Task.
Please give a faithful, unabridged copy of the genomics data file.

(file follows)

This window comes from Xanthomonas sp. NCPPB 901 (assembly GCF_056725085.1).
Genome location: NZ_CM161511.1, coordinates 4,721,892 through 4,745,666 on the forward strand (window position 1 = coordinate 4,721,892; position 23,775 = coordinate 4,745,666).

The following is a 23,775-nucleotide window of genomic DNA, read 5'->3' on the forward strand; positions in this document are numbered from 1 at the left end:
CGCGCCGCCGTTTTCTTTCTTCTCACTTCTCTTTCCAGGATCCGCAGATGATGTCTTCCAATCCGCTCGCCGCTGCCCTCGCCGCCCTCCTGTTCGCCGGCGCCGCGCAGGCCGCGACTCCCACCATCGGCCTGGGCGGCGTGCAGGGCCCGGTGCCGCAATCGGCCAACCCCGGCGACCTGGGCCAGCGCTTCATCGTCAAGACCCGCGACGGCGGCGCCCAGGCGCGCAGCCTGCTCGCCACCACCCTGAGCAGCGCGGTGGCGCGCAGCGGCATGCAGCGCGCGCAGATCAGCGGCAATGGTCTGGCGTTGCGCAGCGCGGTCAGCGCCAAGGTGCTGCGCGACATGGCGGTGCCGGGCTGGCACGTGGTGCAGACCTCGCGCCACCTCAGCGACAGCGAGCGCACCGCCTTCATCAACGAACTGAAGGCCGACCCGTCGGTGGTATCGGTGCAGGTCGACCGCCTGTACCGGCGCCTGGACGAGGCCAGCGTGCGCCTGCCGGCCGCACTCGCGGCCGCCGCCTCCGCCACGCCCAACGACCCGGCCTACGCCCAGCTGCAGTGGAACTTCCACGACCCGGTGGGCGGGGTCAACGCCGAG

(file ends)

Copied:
This window comes from Xanthomonas sp. NCPPB 901 (assembly GCF_056725085.1).
Genome location: NZ_CM161511.1, coordinates 4,721,892 through 4,745,666 on the forward strand (window position 1 = coordinate 4,721,892; position 23,775 = coordinate 4,745,666).

The following is a 23,775-nucleotide window of genomic DNA, read 5'->3' on the forward strand; positions in this document are numbered from 1 at the left end:
CGCGCCGCCGTTTTCTTTCTTCTCACTTCTCTTTCCAGGATCCGCAGATGATGTCTTCCAATCCGCTCGCCGCTGCCCTCGCCGCCCTCCTGTTCGCCGGCGCCGCGCAGGCCGCGACTCCCACCATCGGCCTGGGCGGCGTGCAGGGCCCGGTGCCGCAATCGGCCAACCCCGGCGACCTGGGCCAGCGCTTCATCGTCAAGACCCGCGACGGCGGCGCCCAGGCGCGCAGCCTGCTCGCCACCACCCTGAGCAGCGCGGTGGCGCGCAGCGGCATGCAGCGCGCGCAGATCAGCGGCAATGGTCTGGCGTTGCGCAGCGCGGTCAGCGCCAAGGTGCTGCGCGACATGGCGGTGCCGGGCTGGCACGTGGTGCAGACCTCGCGCCACCTCAGCGACAGCGAGCGCACCGCCTTCATCAACGAACTGAAGGCCGACCCGTCGGTGGTATCGGTGCAGGTCGACCGCCTGTACCGGCGCCTGGACGAGGCCAGCGTGCGCCTGCCGGCCGCACTCGCGGCCGCCGCCTCCGCCACGCCCAACGACCCGGCCTACGCCCAGCTGCAGTGGAACTTCCACGACCCGGTGGGCGGGGTCAACGCCGAG